The people of Chardon have had six years to think about what a young man named T.J. Lane did, and what it has done to them. They have different opinions about what could stop school shootings, opinions bound up in politics and ideologies and personal experiences. They have different accounts of what has helped them move on, when they’ve been able to. They know what parts of themselves they’ve been able to reclaim, and what parts belong forever to that day.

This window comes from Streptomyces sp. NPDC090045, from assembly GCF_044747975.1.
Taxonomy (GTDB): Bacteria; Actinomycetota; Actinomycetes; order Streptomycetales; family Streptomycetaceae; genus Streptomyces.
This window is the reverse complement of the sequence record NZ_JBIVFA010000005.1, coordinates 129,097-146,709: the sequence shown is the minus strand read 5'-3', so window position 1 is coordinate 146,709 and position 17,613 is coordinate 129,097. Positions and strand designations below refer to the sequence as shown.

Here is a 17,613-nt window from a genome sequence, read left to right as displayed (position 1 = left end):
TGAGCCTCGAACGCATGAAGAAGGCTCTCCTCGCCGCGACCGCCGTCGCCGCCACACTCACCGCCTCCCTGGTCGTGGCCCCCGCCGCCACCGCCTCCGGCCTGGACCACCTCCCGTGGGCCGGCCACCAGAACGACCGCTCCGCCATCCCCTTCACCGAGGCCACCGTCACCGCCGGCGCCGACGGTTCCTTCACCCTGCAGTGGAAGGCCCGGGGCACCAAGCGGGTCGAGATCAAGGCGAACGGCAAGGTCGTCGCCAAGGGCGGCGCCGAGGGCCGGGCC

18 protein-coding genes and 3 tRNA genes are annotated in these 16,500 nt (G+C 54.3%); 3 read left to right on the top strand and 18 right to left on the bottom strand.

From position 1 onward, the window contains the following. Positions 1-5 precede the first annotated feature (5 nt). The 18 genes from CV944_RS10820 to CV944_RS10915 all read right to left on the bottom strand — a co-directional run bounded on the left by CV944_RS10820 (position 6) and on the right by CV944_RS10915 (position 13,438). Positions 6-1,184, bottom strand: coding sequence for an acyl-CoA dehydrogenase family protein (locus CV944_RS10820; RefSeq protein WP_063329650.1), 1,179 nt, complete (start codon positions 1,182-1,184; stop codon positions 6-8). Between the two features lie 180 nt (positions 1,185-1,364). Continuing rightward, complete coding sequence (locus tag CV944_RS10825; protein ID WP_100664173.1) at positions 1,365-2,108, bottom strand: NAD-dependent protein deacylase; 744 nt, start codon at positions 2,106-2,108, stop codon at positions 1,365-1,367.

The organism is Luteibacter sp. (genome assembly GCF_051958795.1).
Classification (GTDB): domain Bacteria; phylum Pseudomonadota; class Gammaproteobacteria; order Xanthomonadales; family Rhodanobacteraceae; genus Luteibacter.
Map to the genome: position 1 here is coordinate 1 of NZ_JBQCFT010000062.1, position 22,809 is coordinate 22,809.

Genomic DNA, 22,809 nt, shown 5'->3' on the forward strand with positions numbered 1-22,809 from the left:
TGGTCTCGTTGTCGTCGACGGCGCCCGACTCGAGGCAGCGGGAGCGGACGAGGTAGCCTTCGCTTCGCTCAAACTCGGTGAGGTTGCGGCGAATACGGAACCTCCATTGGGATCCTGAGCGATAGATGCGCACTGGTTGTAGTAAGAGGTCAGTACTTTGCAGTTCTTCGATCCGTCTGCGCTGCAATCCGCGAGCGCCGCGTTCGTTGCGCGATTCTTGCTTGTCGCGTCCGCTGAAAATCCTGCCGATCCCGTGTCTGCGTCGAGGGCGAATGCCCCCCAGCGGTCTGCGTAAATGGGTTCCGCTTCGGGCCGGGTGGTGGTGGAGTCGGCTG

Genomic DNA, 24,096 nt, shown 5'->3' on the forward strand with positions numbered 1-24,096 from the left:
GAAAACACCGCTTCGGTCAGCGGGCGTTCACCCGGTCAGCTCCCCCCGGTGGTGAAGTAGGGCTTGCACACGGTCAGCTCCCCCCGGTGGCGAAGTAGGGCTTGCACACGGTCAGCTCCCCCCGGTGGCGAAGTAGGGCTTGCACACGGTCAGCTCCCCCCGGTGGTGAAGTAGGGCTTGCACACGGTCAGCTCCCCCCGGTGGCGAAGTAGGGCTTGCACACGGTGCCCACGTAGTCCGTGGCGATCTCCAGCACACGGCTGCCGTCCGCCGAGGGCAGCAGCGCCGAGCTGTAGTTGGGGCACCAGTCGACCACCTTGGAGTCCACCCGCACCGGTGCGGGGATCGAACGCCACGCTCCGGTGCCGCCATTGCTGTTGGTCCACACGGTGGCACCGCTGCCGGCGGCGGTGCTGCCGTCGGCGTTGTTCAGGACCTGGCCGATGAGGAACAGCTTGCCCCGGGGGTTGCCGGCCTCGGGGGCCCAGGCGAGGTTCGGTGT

They know what life is like years after a shooting—and they know the anguish that will shape those years. Because there will be more school-shooting victims in America. The people of Chardon know this. We all know this.
It’s long, but worth reading.